Nikki Payne brings the crazy 

Award-winning comedian never short on new material

click to enlarge Stand-up payne
  • Stand-up payne

For a crazy person, Nikki Payne is incredibly sane. At heart, she's a grounded, affable, salt-of-the-earth east coaster who's easy to talk to, and humble despite her success in one of the hardest gigs going — that of the stand up comic. She could be living in a Toronto condo and rubbing shoulders with the cream of Canadian comedy, but instead chose to live in small town New Brunswick with her Yorkie, Emilio Estevez, punching jokes into her laptop while kicking back in a recliner.

"All I need is an airport and an Internet connection and I can work anywhere," she told Pique in her familiar lisp — the result of being born with a cleft palate. It's just one of the personal things she incorporates into her routine, along with everything else going on in her life — like her decision to move to New Brunswick, her "Crazy Dog Lady" blog or the fact she recently donated one of her kidneys to her father.

While it seems like she's making it up as she goes, a lot of hard work goes into her performances.

"I'm not the fastest writer in the world so I really have to concentrate on that," she said. "I have to sit my butt down every day and write really terrible jokes until I write one that's good and then, yeah, comedy."

If you've ever seen her shows — and her routines have been featured everywhere from the television show Last Comic Standing to stand-up shows on the Comedy Network — she's also fast on her feet and not afraid to venture off the script. And though she makes it look easy, she had to learn that skill as well — aided by a stint with the Second City improv company in Toronto.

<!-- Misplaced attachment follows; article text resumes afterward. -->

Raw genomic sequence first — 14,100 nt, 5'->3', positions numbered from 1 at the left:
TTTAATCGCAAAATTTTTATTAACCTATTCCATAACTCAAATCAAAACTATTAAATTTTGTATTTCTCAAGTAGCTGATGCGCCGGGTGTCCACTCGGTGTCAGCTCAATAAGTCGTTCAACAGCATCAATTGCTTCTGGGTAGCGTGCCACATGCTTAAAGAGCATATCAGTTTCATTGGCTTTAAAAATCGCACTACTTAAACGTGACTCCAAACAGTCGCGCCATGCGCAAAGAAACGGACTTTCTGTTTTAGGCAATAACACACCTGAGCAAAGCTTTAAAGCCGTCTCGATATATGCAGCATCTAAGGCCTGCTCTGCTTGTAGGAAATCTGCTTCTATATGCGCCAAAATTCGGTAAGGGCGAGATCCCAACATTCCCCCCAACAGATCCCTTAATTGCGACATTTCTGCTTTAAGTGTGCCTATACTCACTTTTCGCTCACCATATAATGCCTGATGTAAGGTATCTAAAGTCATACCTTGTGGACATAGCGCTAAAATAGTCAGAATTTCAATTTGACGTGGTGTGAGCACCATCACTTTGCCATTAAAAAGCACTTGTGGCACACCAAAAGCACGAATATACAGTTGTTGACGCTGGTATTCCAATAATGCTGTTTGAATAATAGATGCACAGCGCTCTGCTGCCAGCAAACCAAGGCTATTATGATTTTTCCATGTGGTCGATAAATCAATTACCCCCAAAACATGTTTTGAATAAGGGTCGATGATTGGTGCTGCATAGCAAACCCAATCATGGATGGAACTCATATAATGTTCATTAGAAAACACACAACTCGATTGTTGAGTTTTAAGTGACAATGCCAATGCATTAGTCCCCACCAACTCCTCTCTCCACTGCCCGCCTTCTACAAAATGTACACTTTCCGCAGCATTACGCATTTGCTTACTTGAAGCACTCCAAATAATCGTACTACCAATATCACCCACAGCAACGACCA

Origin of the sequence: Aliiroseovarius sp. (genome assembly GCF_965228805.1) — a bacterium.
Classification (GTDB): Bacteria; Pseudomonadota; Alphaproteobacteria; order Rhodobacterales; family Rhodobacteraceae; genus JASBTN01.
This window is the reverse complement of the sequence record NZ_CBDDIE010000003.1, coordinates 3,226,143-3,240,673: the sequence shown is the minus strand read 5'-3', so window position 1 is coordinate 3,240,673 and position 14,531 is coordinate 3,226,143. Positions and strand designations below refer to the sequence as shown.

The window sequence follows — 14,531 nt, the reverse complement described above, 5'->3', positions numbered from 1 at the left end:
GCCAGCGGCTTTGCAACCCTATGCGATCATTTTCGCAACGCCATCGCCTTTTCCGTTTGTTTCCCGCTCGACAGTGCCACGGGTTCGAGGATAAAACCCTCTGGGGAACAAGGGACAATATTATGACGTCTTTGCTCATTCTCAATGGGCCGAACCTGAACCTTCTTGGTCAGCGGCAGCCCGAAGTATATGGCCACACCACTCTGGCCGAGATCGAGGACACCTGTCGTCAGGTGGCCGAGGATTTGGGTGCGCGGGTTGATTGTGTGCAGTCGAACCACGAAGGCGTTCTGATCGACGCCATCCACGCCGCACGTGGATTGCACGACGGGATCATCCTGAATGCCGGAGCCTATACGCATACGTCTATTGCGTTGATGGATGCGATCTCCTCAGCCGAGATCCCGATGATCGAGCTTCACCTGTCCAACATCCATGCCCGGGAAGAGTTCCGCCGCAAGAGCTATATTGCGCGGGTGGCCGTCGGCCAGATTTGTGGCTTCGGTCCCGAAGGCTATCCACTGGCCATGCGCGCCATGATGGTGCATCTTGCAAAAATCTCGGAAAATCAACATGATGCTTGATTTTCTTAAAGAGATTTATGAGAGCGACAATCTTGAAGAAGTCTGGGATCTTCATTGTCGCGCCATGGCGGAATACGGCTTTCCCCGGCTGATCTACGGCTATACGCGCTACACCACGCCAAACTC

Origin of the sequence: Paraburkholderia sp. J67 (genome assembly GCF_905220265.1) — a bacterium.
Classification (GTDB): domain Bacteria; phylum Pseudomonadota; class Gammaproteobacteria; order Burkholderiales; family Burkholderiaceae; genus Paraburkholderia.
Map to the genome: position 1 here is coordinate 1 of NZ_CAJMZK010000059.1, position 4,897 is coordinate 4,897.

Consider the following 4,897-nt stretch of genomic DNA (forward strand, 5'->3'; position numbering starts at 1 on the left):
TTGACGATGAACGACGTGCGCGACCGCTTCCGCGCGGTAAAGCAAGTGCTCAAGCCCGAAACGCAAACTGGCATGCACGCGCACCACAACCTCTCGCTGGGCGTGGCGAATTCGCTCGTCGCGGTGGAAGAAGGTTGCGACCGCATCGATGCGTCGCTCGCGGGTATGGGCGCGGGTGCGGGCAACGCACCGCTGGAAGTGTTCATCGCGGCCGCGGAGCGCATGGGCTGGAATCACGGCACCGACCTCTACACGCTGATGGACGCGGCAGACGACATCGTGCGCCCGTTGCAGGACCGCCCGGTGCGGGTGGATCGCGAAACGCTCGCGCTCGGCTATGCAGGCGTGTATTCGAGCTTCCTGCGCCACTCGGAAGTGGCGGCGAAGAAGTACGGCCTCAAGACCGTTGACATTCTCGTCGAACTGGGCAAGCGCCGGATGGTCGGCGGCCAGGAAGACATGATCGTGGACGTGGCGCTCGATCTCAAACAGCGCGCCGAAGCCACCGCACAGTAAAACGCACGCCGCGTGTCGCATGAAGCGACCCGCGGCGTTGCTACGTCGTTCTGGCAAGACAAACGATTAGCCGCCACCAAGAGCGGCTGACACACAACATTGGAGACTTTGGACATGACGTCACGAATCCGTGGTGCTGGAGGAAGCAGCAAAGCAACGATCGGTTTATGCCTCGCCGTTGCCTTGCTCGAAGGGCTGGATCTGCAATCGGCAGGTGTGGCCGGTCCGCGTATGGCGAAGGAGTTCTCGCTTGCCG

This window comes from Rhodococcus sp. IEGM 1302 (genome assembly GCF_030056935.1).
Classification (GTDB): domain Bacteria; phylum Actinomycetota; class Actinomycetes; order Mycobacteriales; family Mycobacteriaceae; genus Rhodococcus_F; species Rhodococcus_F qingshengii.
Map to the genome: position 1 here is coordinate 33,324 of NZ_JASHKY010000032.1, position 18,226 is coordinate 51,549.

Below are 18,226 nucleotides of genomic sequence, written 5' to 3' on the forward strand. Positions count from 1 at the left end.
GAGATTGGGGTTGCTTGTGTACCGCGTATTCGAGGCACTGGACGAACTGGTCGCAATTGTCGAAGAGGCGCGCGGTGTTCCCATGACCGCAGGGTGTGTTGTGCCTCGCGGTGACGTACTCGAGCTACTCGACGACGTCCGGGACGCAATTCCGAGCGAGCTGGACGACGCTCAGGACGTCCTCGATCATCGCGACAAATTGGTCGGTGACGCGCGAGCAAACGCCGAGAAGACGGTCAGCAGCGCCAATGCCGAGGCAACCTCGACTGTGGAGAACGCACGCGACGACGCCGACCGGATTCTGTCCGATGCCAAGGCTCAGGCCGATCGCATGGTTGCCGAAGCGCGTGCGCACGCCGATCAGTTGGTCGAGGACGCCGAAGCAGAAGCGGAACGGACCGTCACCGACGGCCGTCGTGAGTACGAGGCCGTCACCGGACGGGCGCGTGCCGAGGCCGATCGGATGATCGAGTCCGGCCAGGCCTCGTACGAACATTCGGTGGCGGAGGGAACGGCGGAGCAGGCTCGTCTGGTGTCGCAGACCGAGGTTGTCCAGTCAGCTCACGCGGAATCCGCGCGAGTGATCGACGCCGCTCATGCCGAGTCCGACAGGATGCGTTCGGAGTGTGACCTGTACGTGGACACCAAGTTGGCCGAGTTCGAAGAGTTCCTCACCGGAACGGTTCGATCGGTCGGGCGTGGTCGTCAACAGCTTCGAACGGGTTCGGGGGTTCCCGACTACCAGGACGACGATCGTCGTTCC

In fact, comedy was the last thing she imagined herself doing growing up, although being surrounded by the funny, self-deprecating underdogs from her home in Lower Sackville, Nova Scotia is a huge influence.

"It's a town that mostly grew out of convenience because it's close to the city (Halifax), but its roots are as a rural, small town. That's what I like about it, it's a bedroom community but it's never really lost that backwoods hickness."

She's currently writing some short stories based on her life, and many of her tales feature Lower Sackville. One of her favourite stories is about the annual Sackville Winter Carnival, where the town was divided into seven teams, each one named after one of the Snow White's seven dwarves.

"I lived in the Grumpy section, and you competed in all kinds of things like jam jar curling and chuckwagon races, but without the horses — you went to the rink and people pulled the mini chuckwagon around while someone sat on the back and tried not to fall off. There was a beard growing competition where the top lady or gentleman would face off — that kind of thing," she said.

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